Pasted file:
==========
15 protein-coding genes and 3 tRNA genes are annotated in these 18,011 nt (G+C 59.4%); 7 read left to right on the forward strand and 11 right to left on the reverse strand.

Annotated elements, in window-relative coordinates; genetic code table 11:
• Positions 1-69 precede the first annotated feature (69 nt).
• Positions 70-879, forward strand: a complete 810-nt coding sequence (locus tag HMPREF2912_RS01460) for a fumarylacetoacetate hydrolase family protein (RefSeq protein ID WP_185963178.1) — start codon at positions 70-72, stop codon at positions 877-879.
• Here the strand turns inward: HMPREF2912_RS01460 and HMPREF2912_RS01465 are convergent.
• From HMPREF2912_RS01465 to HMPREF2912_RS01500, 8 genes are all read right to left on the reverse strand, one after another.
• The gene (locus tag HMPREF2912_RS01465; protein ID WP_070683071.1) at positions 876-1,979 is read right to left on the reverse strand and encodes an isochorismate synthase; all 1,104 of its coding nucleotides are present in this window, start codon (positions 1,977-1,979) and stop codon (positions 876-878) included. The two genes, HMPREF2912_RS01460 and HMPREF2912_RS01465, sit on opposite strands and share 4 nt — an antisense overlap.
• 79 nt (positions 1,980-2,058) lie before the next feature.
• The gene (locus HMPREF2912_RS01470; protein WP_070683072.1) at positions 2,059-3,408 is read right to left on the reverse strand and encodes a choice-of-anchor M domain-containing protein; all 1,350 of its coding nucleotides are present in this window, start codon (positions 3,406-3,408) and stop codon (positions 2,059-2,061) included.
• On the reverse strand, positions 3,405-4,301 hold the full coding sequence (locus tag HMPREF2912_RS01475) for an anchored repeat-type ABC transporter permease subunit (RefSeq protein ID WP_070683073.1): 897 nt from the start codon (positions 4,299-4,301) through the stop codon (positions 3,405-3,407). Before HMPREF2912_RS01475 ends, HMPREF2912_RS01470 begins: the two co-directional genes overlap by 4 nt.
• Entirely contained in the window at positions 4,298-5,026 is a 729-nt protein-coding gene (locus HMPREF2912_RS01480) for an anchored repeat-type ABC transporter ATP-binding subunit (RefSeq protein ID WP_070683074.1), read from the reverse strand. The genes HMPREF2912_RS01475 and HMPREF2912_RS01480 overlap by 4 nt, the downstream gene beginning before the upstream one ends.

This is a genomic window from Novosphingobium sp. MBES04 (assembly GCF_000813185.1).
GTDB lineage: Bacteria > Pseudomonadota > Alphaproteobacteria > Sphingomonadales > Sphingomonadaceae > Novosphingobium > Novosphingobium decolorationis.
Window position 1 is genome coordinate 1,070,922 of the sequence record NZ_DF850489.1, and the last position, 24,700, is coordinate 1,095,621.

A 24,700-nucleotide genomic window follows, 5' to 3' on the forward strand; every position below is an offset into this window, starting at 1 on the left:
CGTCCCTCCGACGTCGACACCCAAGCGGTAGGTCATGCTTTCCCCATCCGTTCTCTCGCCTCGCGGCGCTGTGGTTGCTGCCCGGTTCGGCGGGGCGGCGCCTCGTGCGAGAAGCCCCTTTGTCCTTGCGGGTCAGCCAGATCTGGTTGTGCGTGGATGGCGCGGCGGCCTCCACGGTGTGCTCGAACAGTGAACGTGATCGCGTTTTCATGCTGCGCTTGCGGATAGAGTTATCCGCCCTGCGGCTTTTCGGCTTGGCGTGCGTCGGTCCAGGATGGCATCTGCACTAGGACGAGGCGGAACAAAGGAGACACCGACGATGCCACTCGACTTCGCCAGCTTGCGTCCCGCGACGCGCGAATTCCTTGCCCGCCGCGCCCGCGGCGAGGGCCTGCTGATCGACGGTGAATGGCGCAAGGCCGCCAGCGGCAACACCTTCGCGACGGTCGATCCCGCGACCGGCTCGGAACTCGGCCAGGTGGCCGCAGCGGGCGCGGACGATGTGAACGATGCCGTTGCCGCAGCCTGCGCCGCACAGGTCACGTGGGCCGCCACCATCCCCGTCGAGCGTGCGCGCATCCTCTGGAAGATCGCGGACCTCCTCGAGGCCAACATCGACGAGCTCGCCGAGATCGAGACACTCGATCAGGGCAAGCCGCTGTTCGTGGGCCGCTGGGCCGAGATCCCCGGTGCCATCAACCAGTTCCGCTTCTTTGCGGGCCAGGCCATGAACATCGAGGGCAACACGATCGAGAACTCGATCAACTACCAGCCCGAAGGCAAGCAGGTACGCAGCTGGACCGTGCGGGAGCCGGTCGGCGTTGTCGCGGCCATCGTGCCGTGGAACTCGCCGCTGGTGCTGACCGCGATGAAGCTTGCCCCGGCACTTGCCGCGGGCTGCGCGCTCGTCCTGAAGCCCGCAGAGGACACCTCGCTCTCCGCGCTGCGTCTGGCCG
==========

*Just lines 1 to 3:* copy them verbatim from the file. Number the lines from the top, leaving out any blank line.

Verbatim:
15 protein-coding genes and 3 tRNA genes are annotated in these 18,011 nt (G+C 59.4%); 7 read left to right on the forward strand and 11 right to left on the reverse strand.

Annotated elements, in window-relative coordinates; genetic code table 11:
• Positions 1-69 precede the first annotated feature (69 nt).